This is soliciting replies to a domain of uslegaljobs.net, registered in January 2008 - this appears to be registered to a real address and possibly with genuine contact details. Usually in these cases, the contact details are false, so I've attached this as an image rather than something indexable.



The domain is hosted by Microsoft, and although there's no web site there is an MX record:
uslegaljobs.net mail is handled by 25 pamx1.hotmail.com

So, on a first inspection the domain looks legitimate.. it might even be that it is legitimately registered but has been hijacked. Nonetheless, this is a classic money mule scam where the victim thinks they are getting 10.05% commission for next to no work.. the Nigerian IP address is a clincher too. And you've got to love the phrase please be advised that this is a 100% legal business endeavor which is always another sure sign of a scam.

Tuesday, 1 April 2008

Telephore - advertising gone too far?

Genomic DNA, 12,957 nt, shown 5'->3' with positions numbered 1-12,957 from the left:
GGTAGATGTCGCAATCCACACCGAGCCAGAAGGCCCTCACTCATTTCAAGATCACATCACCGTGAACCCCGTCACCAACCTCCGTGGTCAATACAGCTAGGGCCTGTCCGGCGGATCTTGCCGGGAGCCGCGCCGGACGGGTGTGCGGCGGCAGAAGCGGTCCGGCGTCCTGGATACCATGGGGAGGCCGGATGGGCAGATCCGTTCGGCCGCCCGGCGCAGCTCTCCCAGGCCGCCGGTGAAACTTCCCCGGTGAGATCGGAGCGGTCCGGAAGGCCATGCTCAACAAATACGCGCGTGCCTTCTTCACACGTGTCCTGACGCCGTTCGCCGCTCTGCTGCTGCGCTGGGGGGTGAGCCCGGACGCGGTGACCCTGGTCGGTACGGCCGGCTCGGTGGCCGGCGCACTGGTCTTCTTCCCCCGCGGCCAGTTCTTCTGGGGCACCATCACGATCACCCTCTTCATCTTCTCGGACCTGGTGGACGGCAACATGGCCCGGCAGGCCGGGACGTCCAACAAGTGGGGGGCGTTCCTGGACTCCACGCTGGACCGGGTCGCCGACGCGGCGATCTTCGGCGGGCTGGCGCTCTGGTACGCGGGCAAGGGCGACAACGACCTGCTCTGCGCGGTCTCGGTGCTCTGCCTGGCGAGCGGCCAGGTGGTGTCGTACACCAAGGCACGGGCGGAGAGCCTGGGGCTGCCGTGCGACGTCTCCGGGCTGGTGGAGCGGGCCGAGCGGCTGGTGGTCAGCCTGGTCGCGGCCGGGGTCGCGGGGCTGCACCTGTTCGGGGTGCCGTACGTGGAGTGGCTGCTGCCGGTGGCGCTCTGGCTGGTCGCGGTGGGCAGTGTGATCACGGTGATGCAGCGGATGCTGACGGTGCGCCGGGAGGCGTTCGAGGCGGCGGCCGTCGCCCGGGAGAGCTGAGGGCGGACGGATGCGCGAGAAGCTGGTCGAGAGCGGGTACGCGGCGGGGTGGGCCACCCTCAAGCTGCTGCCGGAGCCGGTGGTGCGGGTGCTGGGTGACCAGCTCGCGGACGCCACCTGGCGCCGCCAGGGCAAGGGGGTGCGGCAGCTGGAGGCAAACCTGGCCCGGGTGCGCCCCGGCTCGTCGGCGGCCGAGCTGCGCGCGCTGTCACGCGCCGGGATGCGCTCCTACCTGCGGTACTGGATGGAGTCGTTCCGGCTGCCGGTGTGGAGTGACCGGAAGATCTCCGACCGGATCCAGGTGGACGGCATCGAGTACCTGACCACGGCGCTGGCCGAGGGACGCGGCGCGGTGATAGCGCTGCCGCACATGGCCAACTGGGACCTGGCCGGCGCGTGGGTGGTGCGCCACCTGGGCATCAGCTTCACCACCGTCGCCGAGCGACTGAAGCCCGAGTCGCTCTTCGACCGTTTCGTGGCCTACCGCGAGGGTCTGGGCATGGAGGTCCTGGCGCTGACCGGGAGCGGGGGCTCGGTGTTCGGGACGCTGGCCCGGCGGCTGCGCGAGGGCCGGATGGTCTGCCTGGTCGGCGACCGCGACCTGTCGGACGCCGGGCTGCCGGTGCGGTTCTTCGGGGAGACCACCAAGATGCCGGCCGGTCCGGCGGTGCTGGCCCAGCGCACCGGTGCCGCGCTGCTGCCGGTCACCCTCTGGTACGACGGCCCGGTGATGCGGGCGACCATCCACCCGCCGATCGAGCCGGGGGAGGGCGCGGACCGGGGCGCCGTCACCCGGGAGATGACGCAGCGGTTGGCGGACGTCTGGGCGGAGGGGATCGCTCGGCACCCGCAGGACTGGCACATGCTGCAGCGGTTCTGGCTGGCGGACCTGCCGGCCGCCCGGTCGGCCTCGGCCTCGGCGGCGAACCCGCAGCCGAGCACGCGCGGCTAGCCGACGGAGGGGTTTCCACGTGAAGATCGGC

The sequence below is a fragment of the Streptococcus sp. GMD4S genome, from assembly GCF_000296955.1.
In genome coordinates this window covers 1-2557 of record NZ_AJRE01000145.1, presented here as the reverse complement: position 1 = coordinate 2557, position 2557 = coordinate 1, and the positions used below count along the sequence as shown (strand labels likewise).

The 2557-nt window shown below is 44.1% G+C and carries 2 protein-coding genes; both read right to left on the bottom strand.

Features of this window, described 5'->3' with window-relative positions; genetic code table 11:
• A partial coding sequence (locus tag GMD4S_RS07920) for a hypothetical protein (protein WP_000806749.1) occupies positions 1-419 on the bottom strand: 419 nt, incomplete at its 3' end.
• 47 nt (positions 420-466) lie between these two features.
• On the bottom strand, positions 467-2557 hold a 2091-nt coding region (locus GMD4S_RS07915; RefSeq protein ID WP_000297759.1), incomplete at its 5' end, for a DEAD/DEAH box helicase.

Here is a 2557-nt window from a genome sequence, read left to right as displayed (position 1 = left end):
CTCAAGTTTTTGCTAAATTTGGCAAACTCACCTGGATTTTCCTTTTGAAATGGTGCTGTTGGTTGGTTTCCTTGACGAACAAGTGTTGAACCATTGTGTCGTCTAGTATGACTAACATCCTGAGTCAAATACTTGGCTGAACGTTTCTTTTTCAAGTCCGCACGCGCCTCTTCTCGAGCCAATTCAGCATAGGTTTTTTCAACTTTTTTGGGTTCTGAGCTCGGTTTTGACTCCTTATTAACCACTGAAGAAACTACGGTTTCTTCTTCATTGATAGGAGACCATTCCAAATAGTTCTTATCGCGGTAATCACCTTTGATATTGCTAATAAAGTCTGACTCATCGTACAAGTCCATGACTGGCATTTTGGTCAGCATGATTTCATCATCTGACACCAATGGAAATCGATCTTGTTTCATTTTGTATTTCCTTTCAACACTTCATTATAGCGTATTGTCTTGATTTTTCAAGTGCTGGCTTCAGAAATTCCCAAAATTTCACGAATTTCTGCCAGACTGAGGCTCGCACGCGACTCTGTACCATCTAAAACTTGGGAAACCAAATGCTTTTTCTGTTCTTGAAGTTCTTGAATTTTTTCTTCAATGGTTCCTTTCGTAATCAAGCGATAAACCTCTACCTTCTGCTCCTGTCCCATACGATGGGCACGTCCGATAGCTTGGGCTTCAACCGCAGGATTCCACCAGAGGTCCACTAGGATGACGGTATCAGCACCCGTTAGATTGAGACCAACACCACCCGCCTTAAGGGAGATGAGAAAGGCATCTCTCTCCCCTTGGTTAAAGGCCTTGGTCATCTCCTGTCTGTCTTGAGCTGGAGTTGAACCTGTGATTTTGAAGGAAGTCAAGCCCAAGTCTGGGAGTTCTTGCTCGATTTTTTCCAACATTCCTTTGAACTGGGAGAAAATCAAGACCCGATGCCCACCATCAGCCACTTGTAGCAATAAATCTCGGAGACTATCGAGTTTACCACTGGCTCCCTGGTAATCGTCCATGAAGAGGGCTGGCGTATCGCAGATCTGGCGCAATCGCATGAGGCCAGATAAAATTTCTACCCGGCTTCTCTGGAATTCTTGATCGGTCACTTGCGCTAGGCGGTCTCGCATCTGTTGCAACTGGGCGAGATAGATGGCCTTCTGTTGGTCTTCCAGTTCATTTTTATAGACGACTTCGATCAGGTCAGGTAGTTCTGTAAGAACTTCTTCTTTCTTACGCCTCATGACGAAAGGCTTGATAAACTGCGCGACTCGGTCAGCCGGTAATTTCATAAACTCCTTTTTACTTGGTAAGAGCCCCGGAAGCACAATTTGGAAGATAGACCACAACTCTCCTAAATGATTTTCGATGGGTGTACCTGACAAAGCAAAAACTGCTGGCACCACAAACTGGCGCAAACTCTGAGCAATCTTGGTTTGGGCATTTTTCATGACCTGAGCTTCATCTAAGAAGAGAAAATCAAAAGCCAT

Context-sensitive ads are all the rage, but Telephore is the first one to bring them to your mobile phone.. nope, not text messages, but spoken ads that interrupt your call!


What is even more troubling is that Telephore analyses your conversations with a sophisticated voice recognition system and stores them for later reference. Is this too much power to give to a private company? Mobile Gazette have more details on this controversial system.

Monday, 31 March 2008

BBC Argh


The BBC News website is a much-loved design institution. A very neat, conservative design it has remained pretty much unchanged since its inception. It would be fair to say that it is one of the most recognisable layouts in the business, along with Google and Amazon.

So, you mess with something like this at your peril.. and hats off to the BBC for trying to update the site without being too radical. It's a wider, less cluttered design (according the their blog entry).